France’s Nuit debout has been compared with Spain’s Podemos party and the Occupy Wall Street movement in the US. On 10 July, the anti-capitalist protest movement is 100 years old. But how are things now, and what do France’s writers and intellectuals say?
Several thousand protesters met for their nocturnal gatherings at Place de la République in Paris and in about 100 other French cities. These protests are now over. Isolated groups stand about on the square that now seems far too spacious. Persistent rain, strikes, a state of national emergency since the attacks and a general mood of depression in France has also deprived this movement of any impetus – although it still has not disappeared.
France’s labour market reform, which the government wants to introduce to soften the 35-hour week and job protection, and its unanimous rejection by various participants of the Nuit debout movement, is not resolved yet by a long way. In mid-June a Nuit debout activist, disguised as a football fan, hit the headlines when she showed reform the red card after the EURO 2016 match between France and Switzerland (…). Was it just a successful isolated action? No, the Nuit debout supporters stress and campaign on their website for further protests – not without a certain longing for the early euphoria.
The movement sprang to life on 31 March when demonstrators failed to go home after a day of nationwide anti-labour market protests organized by trade unions, school and student associations. They lingered on the Place de la République with their slogans and banners – and returned every evening. Each protestor had two minutes to present his or her vision of a more just society. It was not July 1789, not even May 1968, but a hint of revolution floated in the air. Like many tourists and passers-by, Alain Finkielkraut became curious and mingled with protestors. On this 16 April, however, Greece’s ex-finance minister Yanis Varoufakis was more than welcome with his “Manifesto for Democratizing Europe 2025”, Finkielkraut – a member of France’s new reactionaries – was verbally abused and chased. “Get lost, you fascist asshole!” “Stupid asshole yourself”, bawled the otherwise polite and well-spoken philosopher and French Académie Française Member, which brought plenty of jeers. Henri Lévy, who – in his words – joined this “slightly simple popular movement” – demanded the “unmistakeable comdemnation of the Nuit debout organizers” – the indignation was great but the protest continued.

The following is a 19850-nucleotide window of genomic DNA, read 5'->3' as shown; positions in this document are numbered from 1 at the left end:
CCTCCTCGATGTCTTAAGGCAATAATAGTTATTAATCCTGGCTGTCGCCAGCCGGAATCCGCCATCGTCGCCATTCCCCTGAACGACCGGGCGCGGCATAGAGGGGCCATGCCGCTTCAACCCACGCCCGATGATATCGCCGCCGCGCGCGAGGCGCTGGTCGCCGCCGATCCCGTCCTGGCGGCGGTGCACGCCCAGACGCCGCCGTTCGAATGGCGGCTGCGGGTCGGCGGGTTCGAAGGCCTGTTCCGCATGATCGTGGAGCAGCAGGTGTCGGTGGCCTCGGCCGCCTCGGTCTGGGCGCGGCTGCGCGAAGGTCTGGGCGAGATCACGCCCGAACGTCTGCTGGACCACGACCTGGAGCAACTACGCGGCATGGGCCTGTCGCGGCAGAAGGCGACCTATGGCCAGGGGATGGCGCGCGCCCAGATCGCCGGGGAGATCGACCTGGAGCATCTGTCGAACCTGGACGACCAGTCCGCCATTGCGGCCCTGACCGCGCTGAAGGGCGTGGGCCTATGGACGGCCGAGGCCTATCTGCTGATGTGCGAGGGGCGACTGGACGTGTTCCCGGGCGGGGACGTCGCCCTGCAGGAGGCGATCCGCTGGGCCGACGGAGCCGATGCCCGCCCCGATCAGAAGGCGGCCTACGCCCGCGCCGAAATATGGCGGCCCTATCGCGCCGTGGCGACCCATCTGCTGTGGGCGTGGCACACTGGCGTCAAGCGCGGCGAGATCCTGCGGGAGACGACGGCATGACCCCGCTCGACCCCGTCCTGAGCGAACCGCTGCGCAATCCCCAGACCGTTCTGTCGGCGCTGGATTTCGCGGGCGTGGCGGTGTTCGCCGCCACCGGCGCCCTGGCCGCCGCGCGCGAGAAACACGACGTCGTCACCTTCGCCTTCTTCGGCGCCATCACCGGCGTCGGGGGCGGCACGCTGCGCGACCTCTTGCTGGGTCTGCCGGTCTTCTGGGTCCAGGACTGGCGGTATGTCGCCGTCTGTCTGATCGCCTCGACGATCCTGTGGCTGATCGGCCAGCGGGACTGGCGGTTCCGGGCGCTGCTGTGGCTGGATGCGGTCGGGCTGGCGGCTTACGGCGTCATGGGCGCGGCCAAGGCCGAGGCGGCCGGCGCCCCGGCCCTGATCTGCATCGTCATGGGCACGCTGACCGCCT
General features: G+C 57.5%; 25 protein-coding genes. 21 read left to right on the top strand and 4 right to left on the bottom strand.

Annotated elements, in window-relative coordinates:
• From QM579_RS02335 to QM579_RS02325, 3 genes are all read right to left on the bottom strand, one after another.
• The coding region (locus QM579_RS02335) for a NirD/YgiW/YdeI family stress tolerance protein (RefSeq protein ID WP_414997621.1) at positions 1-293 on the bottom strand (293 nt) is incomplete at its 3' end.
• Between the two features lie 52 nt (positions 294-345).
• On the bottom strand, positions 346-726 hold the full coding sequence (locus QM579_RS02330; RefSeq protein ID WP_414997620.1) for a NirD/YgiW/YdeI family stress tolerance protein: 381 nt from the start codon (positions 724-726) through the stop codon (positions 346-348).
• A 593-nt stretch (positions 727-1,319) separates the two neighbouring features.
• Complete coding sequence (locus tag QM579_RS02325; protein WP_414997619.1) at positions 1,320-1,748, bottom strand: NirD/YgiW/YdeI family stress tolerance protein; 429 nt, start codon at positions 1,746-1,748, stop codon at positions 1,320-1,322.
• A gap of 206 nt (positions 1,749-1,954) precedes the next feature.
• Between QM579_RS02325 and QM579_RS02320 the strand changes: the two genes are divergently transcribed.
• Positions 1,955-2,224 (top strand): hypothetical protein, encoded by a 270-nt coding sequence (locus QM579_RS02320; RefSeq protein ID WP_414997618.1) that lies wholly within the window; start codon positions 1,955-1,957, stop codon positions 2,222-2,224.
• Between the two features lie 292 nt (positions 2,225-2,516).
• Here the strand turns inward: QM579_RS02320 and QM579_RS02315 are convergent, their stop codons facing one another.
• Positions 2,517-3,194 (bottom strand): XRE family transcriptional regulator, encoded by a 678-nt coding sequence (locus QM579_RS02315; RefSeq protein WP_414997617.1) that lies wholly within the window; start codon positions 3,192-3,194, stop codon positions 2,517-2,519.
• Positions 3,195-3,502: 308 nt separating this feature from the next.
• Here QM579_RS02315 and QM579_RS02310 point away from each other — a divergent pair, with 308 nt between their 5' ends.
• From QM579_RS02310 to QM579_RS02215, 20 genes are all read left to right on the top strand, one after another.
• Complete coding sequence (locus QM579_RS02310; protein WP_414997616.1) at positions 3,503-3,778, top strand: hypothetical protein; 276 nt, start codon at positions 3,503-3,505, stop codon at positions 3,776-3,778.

In May, after François Hollande had pushed through his labour market reform in parliament without a majority, and social dialogue practically no longer existed, writers also presented their ideas to the movement. As part of the Étonnants Voyageurs (Amazing Travellers) literature festival in Saint-Malo, they participated in the city’s Nuit debout movement. They were joined by France’s best-known criminal detective writer, Didier Daeninckx, whose novels regularly give rise to social debates on subjects such as the Algerian war and problems of refugees and Gérard Mordillat, author of the novel Vive la Sociale. “People are talking to each other here and sharing their ideas, while the government again refuses to listen to citizens’ opinions. They are trying to impose laws on us without any discussion or critical questioning about their foundation and fairness. (…) What I’m seeing here is magnificent; we personify the republic and democracy.”
Even if the protest goes on in much less visible forms on the country’s squares, it continues in another form. Many Nuit debout activists are joining in the current anti-reform protests, keeping in touch on social media and planning to continue the fight together against capitalism and globalization. “What has happened here in recent months has enriched and fundamentally changed the social movement. It has become more democratic”, according to journalist and trade unionist Eric Beynel.
By Katja Petrovic